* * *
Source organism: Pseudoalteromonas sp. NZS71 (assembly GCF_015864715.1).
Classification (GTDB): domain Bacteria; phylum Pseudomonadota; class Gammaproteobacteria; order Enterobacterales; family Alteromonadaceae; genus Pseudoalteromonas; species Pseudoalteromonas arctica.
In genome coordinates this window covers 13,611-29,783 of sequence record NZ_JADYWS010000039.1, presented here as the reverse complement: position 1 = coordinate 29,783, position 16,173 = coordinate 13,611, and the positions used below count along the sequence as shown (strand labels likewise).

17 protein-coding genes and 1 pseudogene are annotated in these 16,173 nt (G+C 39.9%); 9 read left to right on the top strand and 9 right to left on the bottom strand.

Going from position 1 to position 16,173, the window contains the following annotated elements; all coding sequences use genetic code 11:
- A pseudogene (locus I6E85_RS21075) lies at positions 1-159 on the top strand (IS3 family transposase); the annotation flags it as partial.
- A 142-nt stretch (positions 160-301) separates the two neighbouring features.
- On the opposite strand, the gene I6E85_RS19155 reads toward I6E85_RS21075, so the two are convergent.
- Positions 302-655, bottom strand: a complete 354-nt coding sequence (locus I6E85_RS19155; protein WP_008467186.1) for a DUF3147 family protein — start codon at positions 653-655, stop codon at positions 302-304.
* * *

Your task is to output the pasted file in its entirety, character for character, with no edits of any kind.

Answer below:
Source organism: Pseudoalteromonas sp. NZS71 (assembly GCF_015864715.1).
Classification (GTDB): domain Bacteria; phylum Pseudomonadota; class Gammaproteobacteria; order Enterobacterales; family Alteromonadaceae; genus Pseudoalteromonas; species Pseudoalteromonas arctica.
In genome coordinates this window covers 13,611-29,783 of sequence record NZ_JADYWS010000039.1, presented here as the reverse complement: position 1 = coordinate 29,783, position 16,173 = coordinate 13,611, and the positions used below count along the sequence as shown (strand labels likewise).

17 protein-coding genes and 1 pseudogene are annotated in these 16,173 nt (G+C 39.9%); 9 read left to right on the top strand and 9 right to left on the bottom strand.

Going from position 1 to position 16,173, the window contains the following annotated elements; all coding sequences use genetic code 11:
- A pseudogene (locus I6E85_RS21075) lies at positions 1-159 on the top strand (IS3 family transposase); the annotation flags it as partial.
- A 142-nt stretch (positions 160-301) separates the two neighbouring features.
- On the opposite strand, the gene I6E85_RS19155 reads toward I6E85_RS21075, so the two are convergent.
- Positions 302-655, bottom strand: a complete 354-nt coding sequence (locus I6E85_RS19155; protein WP_008467186.1) for a DUF3147 family protein — start codon at positions 653-655, stop codon at positions 302-304.